Bio-sourcing, Biodegradability and Compostability

This page covers the below sections:

  1. How do cosmetic ingredients enter the environment
  2. Predicting the environmental concentration
  3. Biodegradability of Ingredients - Principles and Examples
  4. Assessing biodegradability
  5. Biodegradability of plastics
  6. Photodegredation of plastics

See the Index for all available Sustainability Hub pages.


As the public becomes more and more concerned about the effect that they, and the products they use, have on the environment, the personal care industry needs to look closely at the ingredients used, to ensure that they have as little environmental impact as possible. In 2015 the EU Commission conducted a consumer market study on environmental claims for non-food products, which included cosmetic products. This study showed that consumers found it difficult to understand which products are truly environmentally friendly(1).

In a study conducted by Cosmetics Europe it was found that the raw materials in a shampoo contributed up to 20% of the shampoo’s total life cycle environmental impact(2). By looking carefully at the ingredients used in the product it should be possible to reduce this impact.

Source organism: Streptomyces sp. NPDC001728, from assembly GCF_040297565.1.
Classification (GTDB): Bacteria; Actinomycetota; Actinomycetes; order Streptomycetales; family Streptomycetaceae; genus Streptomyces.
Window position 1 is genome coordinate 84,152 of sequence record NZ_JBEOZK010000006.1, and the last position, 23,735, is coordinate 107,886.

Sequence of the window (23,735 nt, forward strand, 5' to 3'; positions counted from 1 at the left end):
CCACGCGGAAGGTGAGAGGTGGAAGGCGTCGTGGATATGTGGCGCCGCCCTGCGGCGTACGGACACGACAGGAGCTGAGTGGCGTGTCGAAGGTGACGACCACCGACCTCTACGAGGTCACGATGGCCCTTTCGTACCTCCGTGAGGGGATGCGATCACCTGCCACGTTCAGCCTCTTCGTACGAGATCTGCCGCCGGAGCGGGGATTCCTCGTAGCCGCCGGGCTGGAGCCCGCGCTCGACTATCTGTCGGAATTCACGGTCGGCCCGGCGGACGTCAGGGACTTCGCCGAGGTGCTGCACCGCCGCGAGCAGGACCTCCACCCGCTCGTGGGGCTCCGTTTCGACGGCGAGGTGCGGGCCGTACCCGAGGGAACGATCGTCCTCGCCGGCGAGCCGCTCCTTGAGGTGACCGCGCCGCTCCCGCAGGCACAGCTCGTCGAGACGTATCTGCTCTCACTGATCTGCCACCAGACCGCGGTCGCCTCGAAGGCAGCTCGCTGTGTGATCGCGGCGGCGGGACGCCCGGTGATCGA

How do cosmetic ingredients enter the environment?

Many cosmetic products are disposed down the drain after use.  Consideration has to be made as to whether the water is treated by wastewater treatments plants or goes directly into the aquatic environment.

Evaporation and release to air must also be considered for certain volatile products.

Predicting the environmental concentration

Different pieces of information are required to calculate the concentration of a cosmetic ingredient in the environment. These must consider the amount going down the drain and what happens to the ingredient in the environment; for example, whether it biodegrades, what happens to it in water treatment plants and which locations it travels to.  The following need to be reviewed:

  • Volume information – how much product is used and released by consumers?
  • The physiochemical properties of the ingredient - how it deposits between soil, sediment, water, and the atmosphere.
  • An understanding of what happens to the ingredient in the environment – data from internationally standardised tests demonstrating that it biodegrades under appropriate conditions.
  • Specially developed computer models are available which take into account a large number of variables to estimate the environmental concentration of chemicals.

Predicted environmental concentrations are usually used rather than actual measurements of how much of the chemical is in the environment.  A measurement only provides one snapshot in time whereas a prediction based on a model is cheaper and covers different scenarios, locations, and conditions.  

For further information on assessing the environmental fate of cosmetic ingredients, please see the Environmental Fate page.

Biodegradability of ingredients – Principles and Examples